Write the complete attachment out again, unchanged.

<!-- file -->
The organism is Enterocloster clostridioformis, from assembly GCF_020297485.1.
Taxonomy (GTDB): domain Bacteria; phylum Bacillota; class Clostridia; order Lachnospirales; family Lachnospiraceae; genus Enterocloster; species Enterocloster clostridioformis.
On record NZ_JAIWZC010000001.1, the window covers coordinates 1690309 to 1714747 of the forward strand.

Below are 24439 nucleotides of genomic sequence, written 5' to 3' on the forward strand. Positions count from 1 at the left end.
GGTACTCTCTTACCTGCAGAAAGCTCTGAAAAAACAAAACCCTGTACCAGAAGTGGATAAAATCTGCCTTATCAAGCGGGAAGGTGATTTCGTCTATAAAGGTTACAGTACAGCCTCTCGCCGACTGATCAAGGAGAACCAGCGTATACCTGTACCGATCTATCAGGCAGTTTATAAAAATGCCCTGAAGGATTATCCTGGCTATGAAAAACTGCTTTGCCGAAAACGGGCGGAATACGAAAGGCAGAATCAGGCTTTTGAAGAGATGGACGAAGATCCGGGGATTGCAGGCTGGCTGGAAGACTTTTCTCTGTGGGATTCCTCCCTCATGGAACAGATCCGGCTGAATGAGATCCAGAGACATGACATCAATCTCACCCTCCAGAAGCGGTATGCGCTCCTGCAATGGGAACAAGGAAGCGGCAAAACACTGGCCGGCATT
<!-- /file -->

The organism is Enterocloster clostridioformis, from assembly GCF_020297485.1.
Taxonomy (GTDB): domain Bacteria; phylum Bacillota; class Clostridia; order Lachnospirales; family Lachnospiraceae; genus Enterocloster; species Enterocloster clostridioformis.
On record NZ_JAIWZC010000001.1, the window covers coordinates 1690309 to 1714747 of the forward strand.

Below are 24439 nucleotides of genomic sequence, written 5' to 3' on the forward strand. Positions count from 1 at the left end.
GGTACTCTCTTACCTGCAGAAAGCTCTGAAAAAACAAAACCCTGTACCAGAAGTGGATAAAATCTGCCTTATCAAGCGGGAAGGTGATTTCGTCTATAAAGGTTACAGTACAGCCTCTCGCCGACTGATCAAGGAGAACCAGCGTATACCTGTACCGATCTATCAGGCAGTTTATAAAAATGCCCTGAAGGATTATCCTGGCTATGAAAAACTGCTTTGCCGAAAACGGGCGGAATACGAAAGGCAGAATCAGGCTTTTGAAGAGATGGACGAAGATCCGGGGATTGCAGGCTGGCTGGAAGACTTTTCTCTGTGGGATTCCTCCCTCATGGAACAGATCCGGCTGAATGAGATCCAGAGACATGACATCAATCTCACCCTCCAGAAGCGGTATGCGCTCCTGCAATGGGAACAAGGAAGCGGCAAAACACTGGCCGGCATT